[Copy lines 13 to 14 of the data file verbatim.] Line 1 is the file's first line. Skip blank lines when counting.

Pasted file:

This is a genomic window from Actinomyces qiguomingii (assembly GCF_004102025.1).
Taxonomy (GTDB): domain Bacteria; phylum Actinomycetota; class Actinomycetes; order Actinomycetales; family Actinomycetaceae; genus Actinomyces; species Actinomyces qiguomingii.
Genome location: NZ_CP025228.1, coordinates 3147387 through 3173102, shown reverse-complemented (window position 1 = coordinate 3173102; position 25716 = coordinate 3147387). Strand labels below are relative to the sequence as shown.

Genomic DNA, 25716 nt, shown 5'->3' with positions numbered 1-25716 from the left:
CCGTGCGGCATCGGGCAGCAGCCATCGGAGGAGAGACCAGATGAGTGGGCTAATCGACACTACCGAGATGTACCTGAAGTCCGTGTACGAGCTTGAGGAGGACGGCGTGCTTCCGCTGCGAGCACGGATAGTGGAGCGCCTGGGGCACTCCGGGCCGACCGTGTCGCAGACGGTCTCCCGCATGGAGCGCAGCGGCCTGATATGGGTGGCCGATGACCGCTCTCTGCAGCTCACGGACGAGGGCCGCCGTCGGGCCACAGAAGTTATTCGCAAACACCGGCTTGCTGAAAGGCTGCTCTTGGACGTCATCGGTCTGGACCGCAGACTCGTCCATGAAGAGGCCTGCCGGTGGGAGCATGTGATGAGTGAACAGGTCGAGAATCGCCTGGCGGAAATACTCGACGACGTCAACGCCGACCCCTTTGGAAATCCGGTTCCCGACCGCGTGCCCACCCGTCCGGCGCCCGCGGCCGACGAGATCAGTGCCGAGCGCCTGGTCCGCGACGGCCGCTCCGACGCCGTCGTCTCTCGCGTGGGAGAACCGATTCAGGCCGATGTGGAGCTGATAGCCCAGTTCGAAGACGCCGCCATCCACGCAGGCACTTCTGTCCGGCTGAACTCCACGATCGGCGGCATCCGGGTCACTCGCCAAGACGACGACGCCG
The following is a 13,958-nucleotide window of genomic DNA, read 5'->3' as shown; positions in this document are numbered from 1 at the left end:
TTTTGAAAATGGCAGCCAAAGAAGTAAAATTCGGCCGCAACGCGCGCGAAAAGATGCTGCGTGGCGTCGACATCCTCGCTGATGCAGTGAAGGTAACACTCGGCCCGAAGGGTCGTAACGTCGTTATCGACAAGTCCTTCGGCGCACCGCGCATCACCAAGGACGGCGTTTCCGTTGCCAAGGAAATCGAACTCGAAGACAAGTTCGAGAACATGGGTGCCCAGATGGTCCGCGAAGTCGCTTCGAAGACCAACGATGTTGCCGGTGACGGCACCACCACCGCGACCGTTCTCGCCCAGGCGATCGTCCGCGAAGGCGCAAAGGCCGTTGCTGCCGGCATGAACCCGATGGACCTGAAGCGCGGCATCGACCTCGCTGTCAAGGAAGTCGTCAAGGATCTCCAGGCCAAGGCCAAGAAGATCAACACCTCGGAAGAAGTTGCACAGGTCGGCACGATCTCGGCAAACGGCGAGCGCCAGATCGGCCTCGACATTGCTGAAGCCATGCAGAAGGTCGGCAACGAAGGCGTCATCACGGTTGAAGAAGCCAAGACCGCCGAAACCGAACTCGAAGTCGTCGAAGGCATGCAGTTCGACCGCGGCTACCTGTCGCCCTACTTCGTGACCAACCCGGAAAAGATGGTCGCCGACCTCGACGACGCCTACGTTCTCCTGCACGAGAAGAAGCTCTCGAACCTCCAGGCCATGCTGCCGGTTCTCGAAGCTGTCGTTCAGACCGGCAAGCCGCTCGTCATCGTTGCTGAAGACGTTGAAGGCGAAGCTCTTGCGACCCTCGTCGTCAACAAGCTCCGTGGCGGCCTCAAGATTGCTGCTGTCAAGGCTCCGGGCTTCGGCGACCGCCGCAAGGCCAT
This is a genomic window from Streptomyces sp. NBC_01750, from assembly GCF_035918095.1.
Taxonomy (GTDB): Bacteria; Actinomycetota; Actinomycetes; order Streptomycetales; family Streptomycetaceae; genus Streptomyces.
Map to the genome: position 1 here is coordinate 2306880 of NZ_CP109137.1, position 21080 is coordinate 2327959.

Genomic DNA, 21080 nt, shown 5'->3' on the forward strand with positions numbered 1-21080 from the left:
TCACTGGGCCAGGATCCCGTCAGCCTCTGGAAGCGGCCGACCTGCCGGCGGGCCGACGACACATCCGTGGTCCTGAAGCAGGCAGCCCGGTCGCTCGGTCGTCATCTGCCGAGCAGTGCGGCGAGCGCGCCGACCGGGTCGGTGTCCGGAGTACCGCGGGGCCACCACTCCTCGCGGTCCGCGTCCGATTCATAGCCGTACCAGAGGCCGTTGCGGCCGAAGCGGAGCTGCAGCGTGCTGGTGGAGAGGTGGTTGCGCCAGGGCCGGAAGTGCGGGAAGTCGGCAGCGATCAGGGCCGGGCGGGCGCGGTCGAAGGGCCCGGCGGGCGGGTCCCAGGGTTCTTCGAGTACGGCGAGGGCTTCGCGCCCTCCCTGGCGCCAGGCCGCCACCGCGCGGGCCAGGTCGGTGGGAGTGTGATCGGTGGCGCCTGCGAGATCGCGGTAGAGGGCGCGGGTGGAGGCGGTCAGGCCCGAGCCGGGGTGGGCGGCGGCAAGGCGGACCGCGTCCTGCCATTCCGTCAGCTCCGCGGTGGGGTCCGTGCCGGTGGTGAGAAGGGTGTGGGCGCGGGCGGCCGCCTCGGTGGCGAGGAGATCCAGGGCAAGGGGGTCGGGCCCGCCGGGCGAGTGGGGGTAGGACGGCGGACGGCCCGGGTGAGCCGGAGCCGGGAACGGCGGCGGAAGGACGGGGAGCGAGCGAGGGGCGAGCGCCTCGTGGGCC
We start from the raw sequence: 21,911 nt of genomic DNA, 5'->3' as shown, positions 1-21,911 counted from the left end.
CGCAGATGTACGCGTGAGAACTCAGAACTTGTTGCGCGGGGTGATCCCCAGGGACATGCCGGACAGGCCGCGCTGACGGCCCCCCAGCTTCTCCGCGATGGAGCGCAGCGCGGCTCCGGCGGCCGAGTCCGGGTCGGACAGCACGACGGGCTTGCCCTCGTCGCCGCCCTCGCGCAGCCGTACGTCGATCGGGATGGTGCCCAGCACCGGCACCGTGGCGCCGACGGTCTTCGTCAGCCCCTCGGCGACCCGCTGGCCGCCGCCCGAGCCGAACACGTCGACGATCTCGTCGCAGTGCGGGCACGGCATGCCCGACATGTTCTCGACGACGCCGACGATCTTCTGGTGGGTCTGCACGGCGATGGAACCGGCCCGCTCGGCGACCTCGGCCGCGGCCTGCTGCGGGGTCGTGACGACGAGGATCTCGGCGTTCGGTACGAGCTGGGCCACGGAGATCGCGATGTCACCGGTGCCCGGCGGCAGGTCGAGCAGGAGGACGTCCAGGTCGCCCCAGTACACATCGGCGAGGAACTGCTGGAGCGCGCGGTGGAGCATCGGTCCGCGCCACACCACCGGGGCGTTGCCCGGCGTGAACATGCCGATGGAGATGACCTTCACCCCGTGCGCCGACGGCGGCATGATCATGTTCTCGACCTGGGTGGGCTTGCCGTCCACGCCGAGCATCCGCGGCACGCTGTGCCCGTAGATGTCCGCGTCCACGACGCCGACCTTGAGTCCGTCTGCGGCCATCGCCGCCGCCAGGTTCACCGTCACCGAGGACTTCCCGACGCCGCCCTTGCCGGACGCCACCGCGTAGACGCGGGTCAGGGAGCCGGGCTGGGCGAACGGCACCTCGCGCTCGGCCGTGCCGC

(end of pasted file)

We start from the raw sequence: 21,911 nt of genomic DNA, 5'->3' as shown, positions 1-21,911 counted from the left end.
CGCAGATGTACGCGTGAGAACTCAGAACTTGTTGCGCGGGGTGATCCCCAGGGACATGCCGGACAGGCCGCGCTGACGGCCCCCCAGCTTCTCCGCGATGGAGCGCAGCGCGGCTCCGGCGGCCGAGTCCGGGTCGGACAGCACGACGGGCTTGCCCTCGTCGCCGCCCTCGCGCAGCCGTACGTCGATCGGGATGGTGCCCAGCACCGGCACCGTGGCGCCGACGGTCTTCGTCAGCCCCTCGGCGACCCGCTGGCCGCCGCCCGAGCCGAACACGTCGACGATCTCGTCGCAGTGCGGGCACGGCATGCCCGACATGTTCTCGACGACGCCGACGATCTTCTGGTGGGTCTGCACGGCGATGGAACCGGCCCGCTCGGCGACCTCGGCCGCGGCCTGCTGCGGGGTCGTGACGACGAGGATCTCGGCGTTCGGTACGAGCTGGGCCACGGAGATCGCGATGTCACCGGTGCCCGGCGGCAGGTCGAGCAGGAGGACGTCCAGGTCGCCCCAGTACACATCGGCGAGGAACTGCTGGAGCGCGCGGTGGAGCATCGGTCCGCGCCACACCACCGGGGCGTTGCCCGGCGTGAACATGCCGATGGAGATGACCTTCACCCCGTGCGCCGACGGCGGCATGATCATGTTCTCGACCTGGGTGGGCTTGCCGTCCACGCCGAGCATCCGCGGCACGCTGTGCCCGTAGATGTCCGCGTCCACGACGCCGACCTTGAGTCCGTCTGCGGCCATCGCCGCCGCCAGGTTCACCGTCACCGAGGACTTCCCGACGCCGCCCTTGCCGGACGCCACCGCGTAGACGCGGGTCAGGGAGCCGGGCTGGGCGAACGGCACCTCGCGCTCGGCCGTGCCGC